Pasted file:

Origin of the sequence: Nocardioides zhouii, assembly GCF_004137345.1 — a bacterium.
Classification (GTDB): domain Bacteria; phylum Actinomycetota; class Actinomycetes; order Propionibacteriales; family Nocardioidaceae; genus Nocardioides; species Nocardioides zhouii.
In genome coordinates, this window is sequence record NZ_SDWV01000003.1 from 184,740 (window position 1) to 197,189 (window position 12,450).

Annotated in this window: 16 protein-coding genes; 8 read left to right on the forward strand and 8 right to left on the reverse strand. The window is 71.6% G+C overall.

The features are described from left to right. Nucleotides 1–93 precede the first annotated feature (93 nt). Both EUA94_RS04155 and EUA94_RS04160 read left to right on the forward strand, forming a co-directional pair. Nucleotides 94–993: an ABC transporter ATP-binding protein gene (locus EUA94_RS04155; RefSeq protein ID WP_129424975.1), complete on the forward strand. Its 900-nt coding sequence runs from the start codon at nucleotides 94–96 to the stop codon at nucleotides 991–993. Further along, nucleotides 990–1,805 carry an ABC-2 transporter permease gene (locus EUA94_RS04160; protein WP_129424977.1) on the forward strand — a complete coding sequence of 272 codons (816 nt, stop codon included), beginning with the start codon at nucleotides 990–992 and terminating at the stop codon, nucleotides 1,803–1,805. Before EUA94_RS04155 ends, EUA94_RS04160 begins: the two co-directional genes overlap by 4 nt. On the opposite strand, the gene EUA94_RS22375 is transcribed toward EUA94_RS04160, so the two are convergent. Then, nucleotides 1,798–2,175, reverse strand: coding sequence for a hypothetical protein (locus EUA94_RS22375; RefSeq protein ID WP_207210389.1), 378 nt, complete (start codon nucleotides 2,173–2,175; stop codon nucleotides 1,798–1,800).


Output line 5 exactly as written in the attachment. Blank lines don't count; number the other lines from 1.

The features are described from left to right. Nucleotides 1–93 precede the first annotated feature (93 nt). Both EUA94_RS04155 and EUA94_RS04160 read left to right on the forward strand, forming a co-directional pair. Nucleotides 94–993: an ABC transporter ATP-binding protein gene (locus EUA94_RS04155; RefSeq protein ID WP_129424975.1), complete on the forward strand. Its 900-nt coding sequence runs from the start codon at nucleotides 94–96 to the stop codon at nucleotides 991–993. Further along, nucleotides 990–1,805 carry an ABC-2 transporter permease gene (locus EUA94_RS04160; protein WP_129424977.1) on the forward strand — a complete coding sequence of 272 codons (816 nt, stop codon included), beginning with the start codon at nucleotides 990–992 and terminating at the stop codon, nucleotides 1,803–1,805. Before EUA94_RS04155 ends, EUA94_RS04160 begins: the two co-directional genes overlap by 4 nt. On the opposite strand, the gene EUA94_RS22375 is transcribed toward EUA94_RS04160, so the two are convergent. Then, nucleotides 1,798–2,175, reverse strand: coding sequence for a hypothetical protein (locus EUA94_RS22375; RefSeq protein ID WP_207210389.1), 378 nt, complete (start codon nucleotides 2,173–2,175; stop codon nucleotides 1,798–1,800).